Bank of Family lending reaches £8.1bn in 2023
The Bank of Family has supposed 318,400 property purchases, equal to a record £8.1bn in lending, research has found.
Legal and General’s report into the Bank of Family, which is financial support from parents, grandparents and other family members, noted that just under half of homes bought by buyers under the age of 55 was bought with family support.
It added that if the Bank of Family was a bank it would be the ninth largest lender in the UK and the value of property bought so far this year comes to £124.5bn.
Most purchases come from parents, who account for 186,700 homes bought in 2023, while grandparents make up 39,800 homes and other friends and family make up the remaining 91,900.
The average support offered is around £25,600, around three quarters of the average deposit for a first-time buyer.
Legal and General said that 60% of contributors give the money as a gift and a further 13% offer it as a combination of a gift and a loan.
The report said that over three quarters of the Bank of Family goes towards some of the deposit and over half contribute all of it. In total, around 68% of the total value of Bank of Family goes towards deposits, equal to £5.6bn.
The remaining money goes towards costs such as legal, mortgage and surveyor fees, moving expenses and renovations, with only 8% using money to help with mortgage repayments.
Legal and General said that over half of the value of the intergenerational support goes to help first-time buyers, the report added.
The report said that Bank of Family support is over 2019 levels and the value of properties bought and lending is more than double pre-pandemic figures.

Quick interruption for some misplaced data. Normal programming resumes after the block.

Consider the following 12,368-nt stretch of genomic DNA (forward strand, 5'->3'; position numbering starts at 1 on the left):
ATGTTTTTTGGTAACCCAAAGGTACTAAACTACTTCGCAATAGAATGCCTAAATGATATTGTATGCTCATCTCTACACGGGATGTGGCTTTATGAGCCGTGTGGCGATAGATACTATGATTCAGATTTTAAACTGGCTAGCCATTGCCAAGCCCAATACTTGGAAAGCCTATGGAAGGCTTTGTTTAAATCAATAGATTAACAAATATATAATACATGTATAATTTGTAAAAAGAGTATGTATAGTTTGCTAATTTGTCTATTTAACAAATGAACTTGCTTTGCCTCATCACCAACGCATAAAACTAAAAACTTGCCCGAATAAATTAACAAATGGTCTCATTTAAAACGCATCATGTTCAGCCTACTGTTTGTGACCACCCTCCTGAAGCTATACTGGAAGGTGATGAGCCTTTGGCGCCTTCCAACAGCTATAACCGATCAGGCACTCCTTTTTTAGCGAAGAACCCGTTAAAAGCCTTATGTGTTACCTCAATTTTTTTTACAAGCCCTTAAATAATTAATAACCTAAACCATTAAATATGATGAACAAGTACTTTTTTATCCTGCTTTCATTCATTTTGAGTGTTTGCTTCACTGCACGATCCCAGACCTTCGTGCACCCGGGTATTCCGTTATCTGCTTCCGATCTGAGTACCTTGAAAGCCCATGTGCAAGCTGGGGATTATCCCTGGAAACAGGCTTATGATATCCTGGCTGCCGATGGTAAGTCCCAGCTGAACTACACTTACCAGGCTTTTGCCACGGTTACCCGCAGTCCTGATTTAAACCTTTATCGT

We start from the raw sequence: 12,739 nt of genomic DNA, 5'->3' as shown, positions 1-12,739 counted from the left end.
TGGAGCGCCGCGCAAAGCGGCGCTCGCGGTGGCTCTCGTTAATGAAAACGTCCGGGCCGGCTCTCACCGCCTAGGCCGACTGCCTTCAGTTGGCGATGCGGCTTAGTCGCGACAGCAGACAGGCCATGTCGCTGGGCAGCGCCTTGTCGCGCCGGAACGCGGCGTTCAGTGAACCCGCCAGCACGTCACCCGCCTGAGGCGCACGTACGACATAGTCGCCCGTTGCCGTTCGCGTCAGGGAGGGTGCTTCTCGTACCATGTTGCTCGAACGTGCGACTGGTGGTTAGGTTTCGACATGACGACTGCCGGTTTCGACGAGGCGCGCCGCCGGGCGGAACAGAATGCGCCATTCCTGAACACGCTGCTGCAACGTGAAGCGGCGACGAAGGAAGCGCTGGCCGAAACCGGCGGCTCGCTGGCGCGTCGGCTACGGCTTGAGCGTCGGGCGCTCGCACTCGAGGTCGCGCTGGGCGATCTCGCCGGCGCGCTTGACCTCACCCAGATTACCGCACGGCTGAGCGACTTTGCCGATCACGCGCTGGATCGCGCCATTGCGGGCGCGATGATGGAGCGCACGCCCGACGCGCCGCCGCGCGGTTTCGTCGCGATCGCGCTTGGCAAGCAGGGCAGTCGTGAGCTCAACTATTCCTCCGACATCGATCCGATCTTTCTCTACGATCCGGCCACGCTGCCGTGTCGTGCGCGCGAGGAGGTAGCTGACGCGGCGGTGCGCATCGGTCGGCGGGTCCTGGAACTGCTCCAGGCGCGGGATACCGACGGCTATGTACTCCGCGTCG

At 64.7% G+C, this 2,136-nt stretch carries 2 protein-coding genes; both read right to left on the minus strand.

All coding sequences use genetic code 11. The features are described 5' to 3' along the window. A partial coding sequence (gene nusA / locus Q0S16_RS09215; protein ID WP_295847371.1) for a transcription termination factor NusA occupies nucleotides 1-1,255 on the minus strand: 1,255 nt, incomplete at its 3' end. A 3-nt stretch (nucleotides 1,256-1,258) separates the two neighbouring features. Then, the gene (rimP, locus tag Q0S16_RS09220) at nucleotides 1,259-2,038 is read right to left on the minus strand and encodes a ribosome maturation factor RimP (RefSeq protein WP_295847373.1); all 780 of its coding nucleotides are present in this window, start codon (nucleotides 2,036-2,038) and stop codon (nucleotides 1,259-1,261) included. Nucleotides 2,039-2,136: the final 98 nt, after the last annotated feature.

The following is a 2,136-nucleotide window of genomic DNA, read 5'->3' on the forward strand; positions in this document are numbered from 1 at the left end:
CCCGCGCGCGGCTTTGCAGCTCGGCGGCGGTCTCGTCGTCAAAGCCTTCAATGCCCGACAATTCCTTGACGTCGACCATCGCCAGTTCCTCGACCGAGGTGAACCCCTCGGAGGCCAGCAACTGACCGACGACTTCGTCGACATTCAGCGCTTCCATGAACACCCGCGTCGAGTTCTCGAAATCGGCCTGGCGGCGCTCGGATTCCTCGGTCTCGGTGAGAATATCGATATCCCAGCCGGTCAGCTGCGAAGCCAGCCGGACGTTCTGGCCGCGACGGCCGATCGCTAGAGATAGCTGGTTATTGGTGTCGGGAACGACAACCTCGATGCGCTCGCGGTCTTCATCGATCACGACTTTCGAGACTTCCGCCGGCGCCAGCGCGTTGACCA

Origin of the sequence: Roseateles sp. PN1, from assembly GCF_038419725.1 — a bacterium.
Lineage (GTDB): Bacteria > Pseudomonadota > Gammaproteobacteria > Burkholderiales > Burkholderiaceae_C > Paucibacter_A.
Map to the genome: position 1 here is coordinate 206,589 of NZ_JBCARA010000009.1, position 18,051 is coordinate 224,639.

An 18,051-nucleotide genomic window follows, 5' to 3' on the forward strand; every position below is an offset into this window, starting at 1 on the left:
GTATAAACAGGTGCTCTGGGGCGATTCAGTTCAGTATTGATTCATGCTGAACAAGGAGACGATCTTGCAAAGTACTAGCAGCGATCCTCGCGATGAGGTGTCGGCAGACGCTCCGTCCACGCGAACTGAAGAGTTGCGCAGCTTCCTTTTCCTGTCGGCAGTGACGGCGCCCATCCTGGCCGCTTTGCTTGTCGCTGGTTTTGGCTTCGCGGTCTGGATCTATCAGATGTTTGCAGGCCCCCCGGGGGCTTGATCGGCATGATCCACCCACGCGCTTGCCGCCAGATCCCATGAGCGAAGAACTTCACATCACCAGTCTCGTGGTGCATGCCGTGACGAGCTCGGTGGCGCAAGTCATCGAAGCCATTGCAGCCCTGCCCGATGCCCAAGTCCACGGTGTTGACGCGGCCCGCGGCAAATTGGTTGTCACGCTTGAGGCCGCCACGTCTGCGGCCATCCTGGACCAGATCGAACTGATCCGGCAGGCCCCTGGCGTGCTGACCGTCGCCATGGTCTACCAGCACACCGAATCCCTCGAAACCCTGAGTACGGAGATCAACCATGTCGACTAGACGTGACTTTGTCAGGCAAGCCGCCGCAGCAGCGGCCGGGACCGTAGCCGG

The report continued that the lending figure is expected to reach £10bn by 2025, aiding 357,200 purchases and with combined property value coming to £147bn.
One in five buyers said they would have to put their plans on hold for over five years without the Bank of Family and 10% said they would never be able to buy.
However, Legal and General said that around 69% of those who supported other to get on the property ladder said it had negatively impacted their financial position.
The research added that only 39% of Bank of Family recipients would receive professional advice from a mortgage broker or financial adviser before accepting help this year.
London and Southern regions needing most financial support
Within the Bank of Family statistics, there is regional variation, with two thirds of buyers in London receiving family support to purchase a property, The average gift or loan is pegged at £30,200.
The East of England reported the highest average gift at £32,100, with the South East taking third position at £26,600.
The West Midlands had the lowest average gift at £19,800, with the East Midlands rising to £20,000 and the North East coming to £20,200.
Urban properties accounted for 70% of the Bank of Family support and over two thirds of transactions, equal to around £82bn worth of housing in 2023.
Kevin Roberts, managing director, Legal and General Mortgage Services, said: “Up and down the country, the Bank of Family is making significant financial sacrifices to help family members onto the housing ladder.
“Support is concentrated in urban and Southern areas, where house prices are the highest, but is prevalent across the UK. While a brilliant lifeline for those able to draw on it, many people will not have access to such generosity and this widespread support is indicative of deep, underlying affordability issues affecting the UK.”
He continued that the Bank of Family was not only a major lender but also a “significant source of financial advice” as less than 40% of recipients seek professional guidance.
Roberts added that the gender dynamics were also interesting, with 46% of women saying they would speak to a financial adviser versus 30% of men.
Around 42% of men said they would depend on advice from friends versus 29% of women,
“In such a challenging economic climate, buyers must not overlook the insights that an adviser can bring to even the most complex of property transactions. Failing to do so could prove a very expensive mistake later down the line,” he added.